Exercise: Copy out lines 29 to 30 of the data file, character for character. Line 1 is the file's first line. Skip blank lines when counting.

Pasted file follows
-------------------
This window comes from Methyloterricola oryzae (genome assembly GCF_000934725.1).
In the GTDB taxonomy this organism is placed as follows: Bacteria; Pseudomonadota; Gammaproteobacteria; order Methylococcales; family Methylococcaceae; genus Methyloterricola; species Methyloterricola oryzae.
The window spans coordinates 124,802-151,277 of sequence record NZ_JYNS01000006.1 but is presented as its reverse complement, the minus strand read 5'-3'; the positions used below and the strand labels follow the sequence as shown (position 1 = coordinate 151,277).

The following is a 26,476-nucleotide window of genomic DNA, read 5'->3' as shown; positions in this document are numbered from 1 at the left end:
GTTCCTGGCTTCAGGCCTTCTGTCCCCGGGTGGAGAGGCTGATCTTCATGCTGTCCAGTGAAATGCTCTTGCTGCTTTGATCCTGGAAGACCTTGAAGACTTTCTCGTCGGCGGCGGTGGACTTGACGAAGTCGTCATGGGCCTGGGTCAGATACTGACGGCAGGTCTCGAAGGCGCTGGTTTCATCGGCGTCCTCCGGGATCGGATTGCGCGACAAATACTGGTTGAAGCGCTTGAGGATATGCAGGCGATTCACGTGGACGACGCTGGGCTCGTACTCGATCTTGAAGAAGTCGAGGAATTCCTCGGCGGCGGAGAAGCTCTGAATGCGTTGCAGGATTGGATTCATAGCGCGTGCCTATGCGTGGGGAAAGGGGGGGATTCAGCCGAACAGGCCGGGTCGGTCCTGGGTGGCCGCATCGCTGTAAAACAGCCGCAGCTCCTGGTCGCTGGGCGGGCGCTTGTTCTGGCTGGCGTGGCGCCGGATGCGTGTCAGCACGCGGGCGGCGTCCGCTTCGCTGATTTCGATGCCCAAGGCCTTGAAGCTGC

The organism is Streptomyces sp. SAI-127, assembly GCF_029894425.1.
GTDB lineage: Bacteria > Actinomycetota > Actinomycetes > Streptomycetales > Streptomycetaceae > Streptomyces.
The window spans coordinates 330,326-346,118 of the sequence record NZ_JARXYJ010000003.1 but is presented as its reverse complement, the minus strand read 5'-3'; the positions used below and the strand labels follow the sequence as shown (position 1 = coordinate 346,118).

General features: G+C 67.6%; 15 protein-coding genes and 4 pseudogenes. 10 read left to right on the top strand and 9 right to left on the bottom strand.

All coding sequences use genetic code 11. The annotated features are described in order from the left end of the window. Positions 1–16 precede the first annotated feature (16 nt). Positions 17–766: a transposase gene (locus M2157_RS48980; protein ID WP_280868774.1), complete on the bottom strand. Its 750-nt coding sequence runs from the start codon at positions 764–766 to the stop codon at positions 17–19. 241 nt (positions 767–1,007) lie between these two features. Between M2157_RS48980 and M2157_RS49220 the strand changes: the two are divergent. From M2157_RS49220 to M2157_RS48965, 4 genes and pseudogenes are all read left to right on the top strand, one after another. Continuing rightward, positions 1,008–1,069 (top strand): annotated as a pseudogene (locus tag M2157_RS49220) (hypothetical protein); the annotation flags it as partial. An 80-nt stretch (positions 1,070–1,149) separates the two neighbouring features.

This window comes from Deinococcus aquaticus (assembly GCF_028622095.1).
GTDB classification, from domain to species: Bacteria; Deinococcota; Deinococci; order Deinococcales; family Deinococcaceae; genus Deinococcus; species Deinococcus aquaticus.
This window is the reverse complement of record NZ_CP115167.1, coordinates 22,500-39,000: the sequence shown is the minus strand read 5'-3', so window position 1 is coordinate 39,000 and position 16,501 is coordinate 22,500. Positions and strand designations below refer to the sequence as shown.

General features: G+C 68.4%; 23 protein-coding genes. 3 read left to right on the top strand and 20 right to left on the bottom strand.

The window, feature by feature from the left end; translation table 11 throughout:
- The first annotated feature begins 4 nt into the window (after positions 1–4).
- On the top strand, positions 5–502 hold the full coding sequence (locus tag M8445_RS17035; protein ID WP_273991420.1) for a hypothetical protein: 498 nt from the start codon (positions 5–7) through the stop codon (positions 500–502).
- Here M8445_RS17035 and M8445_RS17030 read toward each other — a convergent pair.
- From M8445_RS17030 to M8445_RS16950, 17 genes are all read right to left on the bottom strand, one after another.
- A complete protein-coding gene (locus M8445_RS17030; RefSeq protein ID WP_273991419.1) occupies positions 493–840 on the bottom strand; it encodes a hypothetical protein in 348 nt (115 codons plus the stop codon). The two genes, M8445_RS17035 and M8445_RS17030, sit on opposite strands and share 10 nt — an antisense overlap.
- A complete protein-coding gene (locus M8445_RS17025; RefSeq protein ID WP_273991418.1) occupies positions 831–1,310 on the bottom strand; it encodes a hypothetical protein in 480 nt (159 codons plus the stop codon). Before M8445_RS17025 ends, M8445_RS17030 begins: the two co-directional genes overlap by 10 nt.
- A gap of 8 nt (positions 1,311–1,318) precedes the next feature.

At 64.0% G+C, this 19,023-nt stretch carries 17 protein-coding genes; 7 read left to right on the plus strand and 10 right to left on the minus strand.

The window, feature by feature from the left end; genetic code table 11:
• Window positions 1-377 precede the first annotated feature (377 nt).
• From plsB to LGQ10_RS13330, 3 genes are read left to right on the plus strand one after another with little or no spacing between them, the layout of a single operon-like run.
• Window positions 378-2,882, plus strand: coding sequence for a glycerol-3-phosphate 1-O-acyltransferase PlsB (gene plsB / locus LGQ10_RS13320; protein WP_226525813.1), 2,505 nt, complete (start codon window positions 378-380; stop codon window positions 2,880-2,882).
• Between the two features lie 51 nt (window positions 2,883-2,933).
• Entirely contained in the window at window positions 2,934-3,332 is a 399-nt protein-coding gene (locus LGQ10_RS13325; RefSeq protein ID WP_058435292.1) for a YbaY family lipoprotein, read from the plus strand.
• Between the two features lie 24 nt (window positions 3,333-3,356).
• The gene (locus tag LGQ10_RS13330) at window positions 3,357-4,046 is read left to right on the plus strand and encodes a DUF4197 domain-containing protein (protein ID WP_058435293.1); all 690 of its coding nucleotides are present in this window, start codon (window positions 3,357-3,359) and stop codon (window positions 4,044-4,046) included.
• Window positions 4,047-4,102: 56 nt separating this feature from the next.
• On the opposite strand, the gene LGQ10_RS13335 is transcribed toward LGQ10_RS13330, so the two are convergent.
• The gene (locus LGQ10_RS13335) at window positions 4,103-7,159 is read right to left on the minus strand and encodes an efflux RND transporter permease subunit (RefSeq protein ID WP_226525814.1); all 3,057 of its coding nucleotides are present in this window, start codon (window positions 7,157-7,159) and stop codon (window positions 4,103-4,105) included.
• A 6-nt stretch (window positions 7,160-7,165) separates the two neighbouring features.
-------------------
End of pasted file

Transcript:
• Entirely contained in the window at window positions 2,934-3,332 is a 399-nt protein-coding gene (locus LGQ10_RS13325; RefSeq protein ID WP_058435292.1) for a YbaY family lipoprotein, read from the plus strand.
• Between the two features lie 24 nt (window positions 3,333-3,356).